That’s easier said than done, we know. But sleep will help your body in numerous ways, including keeping your hair healthy. Bonus: Sleep will also help with those postpartum mood swings. If you’re going to be losing your hair, not being so fatigued will at least help you feel a little bit better about it. So take friends and family up on their offers to help so that you can grab a nap.
3. Get a new cut
Some new moms say that getting a shorter cut helped them feel more in control of their hair loss.
“I chopped my hair about four months after I had my son,” Libby said. “It just helped me feel better because I wasn’t trying (and failing) to look like my old self. Plus, my hair kind of grew back all at the same time that way and those little wispy parts were just less noticeable.”
4. Try new hair care products
You may never have considered using a conditioner for thinning hair or a volumizing shampoo, but it is worth it to try some of those products out until your hair is back to normal.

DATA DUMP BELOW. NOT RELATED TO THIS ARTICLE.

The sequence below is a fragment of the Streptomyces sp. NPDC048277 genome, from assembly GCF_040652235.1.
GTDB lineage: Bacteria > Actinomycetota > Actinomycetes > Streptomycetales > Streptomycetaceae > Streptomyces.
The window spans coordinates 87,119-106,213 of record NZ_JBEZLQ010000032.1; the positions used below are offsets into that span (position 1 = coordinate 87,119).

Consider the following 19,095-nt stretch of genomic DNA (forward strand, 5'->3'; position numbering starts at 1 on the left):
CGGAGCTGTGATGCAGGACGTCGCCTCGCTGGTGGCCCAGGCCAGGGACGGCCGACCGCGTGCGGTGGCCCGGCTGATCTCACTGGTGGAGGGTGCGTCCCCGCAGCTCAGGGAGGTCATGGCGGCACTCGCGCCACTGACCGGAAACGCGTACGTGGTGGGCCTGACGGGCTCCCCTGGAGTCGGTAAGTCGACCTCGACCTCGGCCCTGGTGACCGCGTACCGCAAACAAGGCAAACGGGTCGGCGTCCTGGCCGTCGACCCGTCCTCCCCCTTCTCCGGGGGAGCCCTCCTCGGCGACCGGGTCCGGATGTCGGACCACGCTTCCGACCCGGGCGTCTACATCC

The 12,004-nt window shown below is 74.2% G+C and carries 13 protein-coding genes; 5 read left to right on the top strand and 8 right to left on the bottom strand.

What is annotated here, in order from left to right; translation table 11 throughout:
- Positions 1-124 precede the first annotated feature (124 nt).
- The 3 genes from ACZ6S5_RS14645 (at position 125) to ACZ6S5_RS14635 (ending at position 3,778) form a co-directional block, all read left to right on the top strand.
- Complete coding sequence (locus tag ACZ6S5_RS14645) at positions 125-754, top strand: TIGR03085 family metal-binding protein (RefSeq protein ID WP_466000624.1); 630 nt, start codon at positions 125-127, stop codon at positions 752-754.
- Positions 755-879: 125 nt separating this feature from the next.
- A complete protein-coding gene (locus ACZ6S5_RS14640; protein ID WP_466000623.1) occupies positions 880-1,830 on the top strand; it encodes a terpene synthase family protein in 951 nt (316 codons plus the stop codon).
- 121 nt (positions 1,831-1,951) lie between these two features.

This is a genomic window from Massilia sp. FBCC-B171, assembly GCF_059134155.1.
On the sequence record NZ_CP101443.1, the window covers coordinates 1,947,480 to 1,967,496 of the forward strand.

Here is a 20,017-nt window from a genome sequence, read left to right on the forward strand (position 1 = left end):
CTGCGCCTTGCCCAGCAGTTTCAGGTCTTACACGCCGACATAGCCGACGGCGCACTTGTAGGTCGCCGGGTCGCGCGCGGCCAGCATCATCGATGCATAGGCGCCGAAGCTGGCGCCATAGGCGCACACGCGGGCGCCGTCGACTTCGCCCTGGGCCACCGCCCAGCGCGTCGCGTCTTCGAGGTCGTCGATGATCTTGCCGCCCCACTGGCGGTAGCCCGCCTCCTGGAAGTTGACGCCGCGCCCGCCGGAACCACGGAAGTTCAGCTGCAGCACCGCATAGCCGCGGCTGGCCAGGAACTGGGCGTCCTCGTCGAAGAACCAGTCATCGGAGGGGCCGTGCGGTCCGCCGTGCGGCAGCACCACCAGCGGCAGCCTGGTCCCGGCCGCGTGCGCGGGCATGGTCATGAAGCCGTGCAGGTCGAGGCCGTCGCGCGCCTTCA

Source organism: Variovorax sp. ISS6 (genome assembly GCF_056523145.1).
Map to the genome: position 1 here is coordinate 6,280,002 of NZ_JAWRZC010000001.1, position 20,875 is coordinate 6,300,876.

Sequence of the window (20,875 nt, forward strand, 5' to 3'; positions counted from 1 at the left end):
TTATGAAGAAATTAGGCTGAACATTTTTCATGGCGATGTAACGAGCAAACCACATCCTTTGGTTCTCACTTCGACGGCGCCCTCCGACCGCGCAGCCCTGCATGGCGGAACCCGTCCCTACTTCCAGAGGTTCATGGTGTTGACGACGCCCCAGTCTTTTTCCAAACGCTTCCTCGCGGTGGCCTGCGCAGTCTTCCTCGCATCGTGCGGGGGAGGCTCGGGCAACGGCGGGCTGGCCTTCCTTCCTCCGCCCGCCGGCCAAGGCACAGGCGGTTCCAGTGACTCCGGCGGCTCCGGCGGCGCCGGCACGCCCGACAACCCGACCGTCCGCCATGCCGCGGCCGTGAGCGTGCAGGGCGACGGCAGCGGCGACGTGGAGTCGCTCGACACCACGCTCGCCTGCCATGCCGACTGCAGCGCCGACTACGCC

“When your hair is in a vulnerable stage due to increased shedding or dullness or breakage, you need to make sure your hair care products are carefully designed for thinning hair,” Bauman says.
5. Switch up your ‘do
Talk to your stylist about what’s going on and get her advice on the best way to make you feel better in the short term.
“Try switching up how you normally part your hair,” says Van Etten. “Figure out how to part your hair to best camouflage your trouble spots. Or try wearing it back and just spray down the short hairs. Once those are long enough, you can do some sort of bang to blend the hairs.”
6. Be patient with yourself (and your hair)
Whether you like it or not, your post-baby body is different and the changes in your hair are all just part of the package. Remind yourself that postpartum hair loss is normal and temporary and that all you need to do to solve the problem is to simply wait it out.